I happen to be one of those kinda folks that often pays attention to minutiae in my daily life. I find it both exciting and aggravating that I’m like that.

But it’s never boring.

Take for example, this weekend. I wrote letters to my two godkids then walked over to the blue post box near my place to mail them.

As I walked, I pondered how utterly cool it is that I can write some words on a piece of paper, seal it shut, put a sticker on the front, and through the power of humans and machines in about two to three days it will make it all the way to Las Cruces, New Mexico. To my friend’s house on the outskirts of town. My words will travel 1200 miles and a human will put them into a metal box on a rural road.


Ok, I realize the US Mail has been around for a long time and it was probably, like a gazillion times more amazing back in the days when some guy rode a horse for DAYS to get a letter to someone in a remote location…like, er, Las Cruces. But still, the fact that it usually just works so effortlessly is really, really cool.

Even cooler, I recently got a package from a friend in London. How far out is that? I mean, I got a package from someone in a time zone eight hours ahead of mine. When I go to work he’s going home for the day. And he sent me a book, and it came halfway around the globe (ok, not *quite* that far, don’t go getting all literal on me while I’m blowing my own mind). Sure, that was UPS that made it so, but still.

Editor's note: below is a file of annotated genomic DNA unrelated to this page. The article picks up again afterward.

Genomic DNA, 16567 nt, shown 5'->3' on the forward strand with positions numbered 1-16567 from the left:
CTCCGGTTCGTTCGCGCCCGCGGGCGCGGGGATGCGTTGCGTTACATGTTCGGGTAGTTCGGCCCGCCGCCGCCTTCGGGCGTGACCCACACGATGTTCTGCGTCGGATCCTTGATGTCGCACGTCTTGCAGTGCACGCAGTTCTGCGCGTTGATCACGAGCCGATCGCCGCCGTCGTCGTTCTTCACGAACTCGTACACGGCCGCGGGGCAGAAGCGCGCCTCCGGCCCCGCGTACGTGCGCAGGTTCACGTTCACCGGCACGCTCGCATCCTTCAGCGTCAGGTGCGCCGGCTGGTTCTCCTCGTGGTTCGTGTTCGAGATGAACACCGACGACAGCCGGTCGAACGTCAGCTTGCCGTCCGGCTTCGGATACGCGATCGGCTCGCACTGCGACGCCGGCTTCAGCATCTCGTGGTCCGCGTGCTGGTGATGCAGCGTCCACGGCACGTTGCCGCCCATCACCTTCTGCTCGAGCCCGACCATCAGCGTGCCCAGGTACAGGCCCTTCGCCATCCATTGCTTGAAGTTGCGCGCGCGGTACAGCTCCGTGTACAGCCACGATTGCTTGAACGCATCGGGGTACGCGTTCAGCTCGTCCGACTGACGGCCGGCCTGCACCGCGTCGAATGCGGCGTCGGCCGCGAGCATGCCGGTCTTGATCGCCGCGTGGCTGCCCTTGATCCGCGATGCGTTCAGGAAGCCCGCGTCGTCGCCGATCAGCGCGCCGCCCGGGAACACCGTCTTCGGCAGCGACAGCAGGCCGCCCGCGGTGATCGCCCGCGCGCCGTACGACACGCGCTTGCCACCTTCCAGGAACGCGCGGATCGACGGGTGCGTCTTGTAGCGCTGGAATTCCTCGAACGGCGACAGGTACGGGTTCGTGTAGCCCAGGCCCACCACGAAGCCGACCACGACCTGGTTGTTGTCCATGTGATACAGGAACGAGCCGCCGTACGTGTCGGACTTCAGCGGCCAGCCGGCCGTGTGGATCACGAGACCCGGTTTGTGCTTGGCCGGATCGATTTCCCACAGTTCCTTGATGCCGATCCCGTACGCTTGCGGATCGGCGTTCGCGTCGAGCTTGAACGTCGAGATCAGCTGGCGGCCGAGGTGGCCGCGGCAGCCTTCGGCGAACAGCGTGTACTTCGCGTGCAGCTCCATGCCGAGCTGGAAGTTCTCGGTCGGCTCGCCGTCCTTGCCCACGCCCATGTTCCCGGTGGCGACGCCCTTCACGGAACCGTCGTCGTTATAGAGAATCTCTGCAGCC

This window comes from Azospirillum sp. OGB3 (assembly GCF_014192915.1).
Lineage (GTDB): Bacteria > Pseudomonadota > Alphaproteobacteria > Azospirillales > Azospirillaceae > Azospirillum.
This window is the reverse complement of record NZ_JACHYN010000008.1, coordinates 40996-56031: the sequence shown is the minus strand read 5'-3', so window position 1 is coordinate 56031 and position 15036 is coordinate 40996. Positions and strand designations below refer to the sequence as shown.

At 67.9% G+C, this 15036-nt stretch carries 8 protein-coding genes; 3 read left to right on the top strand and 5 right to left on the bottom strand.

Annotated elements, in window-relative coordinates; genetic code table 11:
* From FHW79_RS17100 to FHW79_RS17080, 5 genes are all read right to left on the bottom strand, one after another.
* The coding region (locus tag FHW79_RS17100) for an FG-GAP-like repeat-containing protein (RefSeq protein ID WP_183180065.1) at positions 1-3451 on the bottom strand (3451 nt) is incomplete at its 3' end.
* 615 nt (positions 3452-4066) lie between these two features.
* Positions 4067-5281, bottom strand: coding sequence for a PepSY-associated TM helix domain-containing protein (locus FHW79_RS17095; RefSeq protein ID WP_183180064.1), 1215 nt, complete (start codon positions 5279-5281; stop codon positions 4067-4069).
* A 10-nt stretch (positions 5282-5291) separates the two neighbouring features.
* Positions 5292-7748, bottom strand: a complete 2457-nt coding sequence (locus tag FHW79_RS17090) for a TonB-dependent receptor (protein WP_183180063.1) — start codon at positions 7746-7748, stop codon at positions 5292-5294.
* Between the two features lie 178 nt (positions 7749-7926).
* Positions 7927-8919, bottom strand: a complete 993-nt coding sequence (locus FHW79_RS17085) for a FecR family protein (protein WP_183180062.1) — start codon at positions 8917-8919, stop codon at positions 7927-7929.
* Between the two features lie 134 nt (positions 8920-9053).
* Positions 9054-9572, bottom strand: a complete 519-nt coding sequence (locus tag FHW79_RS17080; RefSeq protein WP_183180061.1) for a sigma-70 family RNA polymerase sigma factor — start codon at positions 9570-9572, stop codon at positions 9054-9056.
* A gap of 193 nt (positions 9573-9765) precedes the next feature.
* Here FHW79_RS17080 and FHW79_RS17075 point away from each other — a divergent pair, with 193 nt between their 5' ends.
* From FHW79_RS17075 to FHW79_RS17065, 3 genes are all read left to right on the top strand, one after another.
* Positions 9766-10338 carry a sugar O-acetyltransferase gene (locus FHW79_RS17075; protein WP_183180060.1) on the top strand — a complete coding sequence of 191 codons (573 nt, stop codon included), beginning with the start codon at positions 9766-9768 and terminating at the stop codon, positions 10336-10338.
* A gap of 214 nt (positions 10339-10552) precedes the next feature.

I know the interwebs make communication more instant, but there is still something really cool about a written letter or a package from a friend.

It’s been great to watch my two godkids grow up and come into their own. Through their written letters I learn a lot about their personalities, the people they are becoming. I could get that talking to them on the phone, but it’s fascinating what they choose to write about.

Makes me proud. And I love writing them back, too.

Thanks to the simple magic of the USPS, my relationship with my godkids grows by each postmarked letter, line by line.

Hey Mr. Postman? Thanks for that!

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